Chapman Stick - working really well, with a couple of troublesome exceptions

Hey all…

I’ve just started doing some “serious” work with MG2 and have run into a couple of problems that there may be some way to overcome. It could be that my instrument isn’t well suited to MG2, but I have two of them, and I’m running into different issues with each.

My instrument is a Chapman Stick. I think that MG2 is an ideal solution for Stick players as hexaphonic pickups are a) expensive b) difficult to install and c) becoming increasingly rare. To be fair, I’m extremely impressed with how well MG2 works! Just amazing. But as to the problems, read on.

I have two instruments, let’s call them Mr. Brown and Mr. Blue just to keep them straight. They have slightly different tunings which may be the cause of the different behavior I’m getting from the two instruments. Mr. Brown is tuned in Baritone Melody. Mr. Blue is tuned in Matched Reciprocal. What this means is that the 5 “melody” strings (the output of which is being run through MG2) on Mr. Blue is tuned 3 semitones higher than Mr. Brown. The strings on both are tuned in ascending 4ths just like a guitar (without that major 3rd we’re used to seeing at the “B” string). Mr. Brown is thus tuned on the “open” strings to C#(2), F#, B, E, A. Mr. Blue is tuned on the “open” strings to E(2), A, D, G, C. Thus as you can see, not significantly different than standard or drop-D tuning on a guitar. Note that I put “open” in quotes like that because on a Stick (not sure if this is true on a Warr guitar) the open strings are never played. It’s a “touch” or “tapping” instrument, basically using hammer-ons to sound the note. The lowest possible note that is playable is a semi-tone above the stated “open” string tuning, as you can’t “tap” the string against the nut. Something else to be aware of (and that could be contributing to the problem) is that the strings are (when compared to guitars) longer, having a scale length of 34"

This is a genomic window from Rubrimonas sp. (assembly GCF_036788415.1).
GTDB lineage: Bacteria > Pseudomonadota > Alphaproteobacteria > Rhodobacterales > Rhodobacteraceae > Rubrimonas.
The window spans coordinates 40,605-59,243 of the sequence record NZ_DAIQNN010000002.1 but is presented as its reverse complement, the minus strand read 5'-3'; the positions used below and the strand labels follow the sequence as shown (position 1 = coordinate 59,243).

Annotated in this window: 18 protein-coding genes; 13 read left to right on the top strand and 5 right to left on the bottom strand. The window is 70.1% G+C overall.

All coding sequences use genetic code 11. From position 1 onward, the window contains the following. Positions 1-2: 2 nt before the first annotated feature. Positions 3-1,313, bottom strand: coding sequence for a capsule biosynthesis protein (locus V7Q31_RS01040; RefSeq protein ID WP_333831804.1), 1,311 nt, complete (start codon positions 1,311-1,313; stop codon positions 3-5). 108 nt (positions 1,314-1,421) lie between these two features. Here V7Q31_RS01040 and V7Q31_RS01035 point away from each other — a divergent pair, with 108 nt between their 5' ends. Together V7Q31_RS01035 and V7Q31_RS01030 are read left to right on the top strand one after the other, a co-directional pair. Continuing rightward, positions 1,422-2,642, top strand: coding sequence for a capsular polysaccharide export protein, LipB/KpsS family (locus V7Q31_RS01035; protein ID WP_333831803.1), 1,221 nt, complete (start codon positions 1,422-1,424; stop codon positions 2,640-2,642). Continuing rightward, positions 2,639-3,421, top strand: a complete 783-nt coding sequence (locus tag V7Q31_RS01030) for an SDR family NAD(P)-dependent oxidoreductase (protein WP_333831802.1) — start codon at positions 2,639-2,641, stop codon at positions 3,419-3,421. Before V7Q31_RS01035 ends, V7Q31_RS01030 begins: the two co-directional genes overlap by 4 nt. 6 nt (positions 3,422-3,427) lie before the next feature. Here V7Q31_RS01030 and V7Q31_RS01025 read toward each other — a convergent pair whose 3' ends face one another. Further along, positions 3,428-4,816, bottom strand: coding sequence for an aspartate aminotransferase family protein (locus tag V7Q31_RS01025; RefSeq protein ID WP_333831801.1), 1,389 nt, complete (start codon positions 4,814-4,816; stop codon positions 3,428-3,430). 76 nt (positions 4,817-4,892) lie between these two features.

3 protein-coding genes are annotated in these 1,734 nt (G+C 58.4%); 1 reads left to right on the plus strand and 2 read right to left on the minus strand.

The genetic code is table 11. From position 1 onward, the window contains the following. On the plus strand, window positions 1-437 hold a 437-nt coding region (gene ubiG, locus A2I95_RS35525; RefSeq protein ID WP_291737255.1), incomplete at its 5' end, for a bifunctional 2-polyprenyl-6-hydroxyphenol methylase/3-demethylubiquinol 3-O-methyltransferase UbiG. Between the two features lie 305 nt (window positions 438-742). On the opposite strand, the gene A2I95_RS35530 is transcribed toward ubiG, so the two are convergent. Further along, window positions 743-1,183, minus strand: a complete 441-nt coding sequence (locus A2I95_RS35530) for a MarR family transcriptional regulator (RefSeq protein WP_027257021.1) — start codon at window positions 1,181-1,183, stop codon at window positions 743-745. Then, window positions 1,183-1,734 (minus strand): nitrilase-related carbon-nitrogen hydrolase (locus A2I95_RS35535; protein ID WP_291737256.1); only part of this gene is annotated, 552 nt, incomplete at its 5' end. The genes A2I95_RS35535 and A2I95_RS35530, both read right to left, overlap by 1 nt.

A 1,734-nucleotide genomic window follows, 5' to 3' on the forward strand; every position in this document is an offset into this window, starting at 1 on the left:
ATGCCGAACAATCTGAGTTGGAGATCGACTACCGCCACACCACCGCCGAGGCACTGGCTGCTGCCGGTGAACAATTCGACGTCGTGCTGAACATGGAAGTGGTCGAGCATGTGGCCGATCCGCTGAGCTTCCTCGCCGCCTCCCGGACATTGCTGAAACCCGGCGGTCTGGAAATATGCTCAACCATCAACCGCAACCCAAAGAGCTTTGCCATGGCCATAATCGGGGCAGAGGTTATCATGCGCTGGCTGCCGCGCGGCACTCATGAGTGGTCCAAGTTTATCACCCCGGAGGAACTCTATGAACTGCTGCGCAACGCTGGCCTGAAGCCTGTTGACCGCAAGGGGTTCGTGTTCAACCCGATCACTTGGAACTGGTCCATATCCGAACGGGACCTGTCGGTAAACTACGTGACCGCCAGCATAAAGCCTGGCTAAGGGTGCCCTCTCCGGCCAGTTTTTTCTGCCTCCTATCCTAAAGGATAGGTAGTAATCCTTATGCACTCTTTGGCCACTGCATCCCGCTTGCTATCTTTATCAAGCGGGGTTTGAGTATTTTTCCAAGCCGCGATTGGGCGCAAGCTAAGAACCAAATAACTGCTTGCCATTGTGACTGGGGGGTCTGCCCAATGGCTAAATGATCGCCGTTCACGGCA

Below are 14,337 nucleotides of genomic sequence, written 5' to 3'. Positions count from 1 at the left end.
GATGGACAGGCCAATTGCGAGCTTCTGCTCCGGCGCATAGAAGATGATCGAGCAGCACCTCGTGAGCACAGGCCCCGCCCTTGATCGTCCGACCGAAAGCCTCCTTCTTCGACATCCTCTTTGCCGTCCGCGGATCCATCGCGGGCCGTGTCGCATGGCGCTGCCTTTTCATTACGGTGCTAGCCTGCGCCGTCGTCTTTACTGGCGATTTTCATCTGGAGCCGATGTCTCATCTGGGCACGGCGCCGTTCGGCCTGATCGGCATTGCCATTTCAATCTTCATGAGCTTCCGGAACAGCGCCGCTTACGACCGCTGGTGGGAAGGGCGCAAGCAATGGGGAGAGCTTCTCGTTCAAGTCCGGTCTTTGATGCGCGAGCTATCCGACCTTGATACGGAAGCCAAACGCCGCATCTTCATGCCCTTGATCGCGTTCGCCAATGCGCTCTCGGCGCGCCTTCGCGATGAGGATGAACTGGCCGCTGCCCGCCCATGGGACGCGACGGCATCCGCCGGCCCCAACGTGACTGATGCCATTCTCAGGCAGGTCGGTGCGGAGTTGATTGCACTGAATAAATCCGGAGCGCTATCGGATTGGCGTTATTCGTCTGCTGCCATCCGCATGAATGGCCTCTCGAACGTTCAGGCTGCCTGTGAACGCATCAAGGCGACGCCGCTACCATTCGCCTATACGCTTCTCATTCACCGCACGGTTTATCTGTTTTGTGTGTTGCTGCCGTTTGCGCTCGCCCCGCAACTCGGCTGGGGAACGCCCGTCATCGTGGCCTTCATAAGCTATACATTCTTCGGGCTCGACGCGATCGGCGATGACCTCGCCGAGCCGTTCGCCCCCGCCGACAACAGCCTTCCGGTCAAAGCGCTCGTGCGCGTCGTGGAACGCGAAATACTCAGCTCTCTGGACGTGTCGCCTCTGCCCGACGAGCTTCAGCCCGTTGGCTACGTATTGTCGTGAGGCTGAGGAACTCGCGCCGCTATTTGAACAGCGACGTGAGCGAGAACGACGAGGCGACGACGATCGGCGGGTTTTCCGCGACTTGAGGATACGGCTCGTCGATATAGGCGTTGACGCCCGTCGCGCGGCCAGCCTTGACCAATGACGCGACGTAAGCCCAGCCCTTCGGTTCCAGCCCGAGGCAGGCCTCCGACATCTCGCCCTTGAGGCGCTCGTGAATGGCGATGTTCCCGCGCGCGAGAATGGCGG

On Mr. Brown, everything is working superbly until I get to the 5th string. It seems that MG2 can’t track the fundamental of most notes on that string, anywhere along the fretboard. It often tracks as a semi-tone low, or, particularly on a held note, will “stutter” between the note and an octave low.

On Mr. Blue, everything is working really well, including everything on the 5th string. However, on that instrument, MG2 is interpreting the attack as progressively softer as I move to higher strings, until I get to the 1st (highest) string, where at first I thought it wasn’t working at all, then realized I could either crank the volume on the amp, or hit those frets really, REALLY hard, to sound the note.

On both cases, I adjusted the “open” string tuning in MG2 for each. I didn’t know what to do with the 6th string, so I spec’d it as what it would be if I was playing a 12-string instrument (6 bass, 6 melody) but beyond that I’m at a loss as to what tweak I might be able to do to get this working across all strings.

If it makes any difference, I’m running MG2 within AUM on an iPad Air 4th gen. Input to the iPad is through a Focusrite Scarlett 2i4 USB audio interface.

Thanks for any suggestions!

Hello Steve, welcome here :slightly_smiling_face: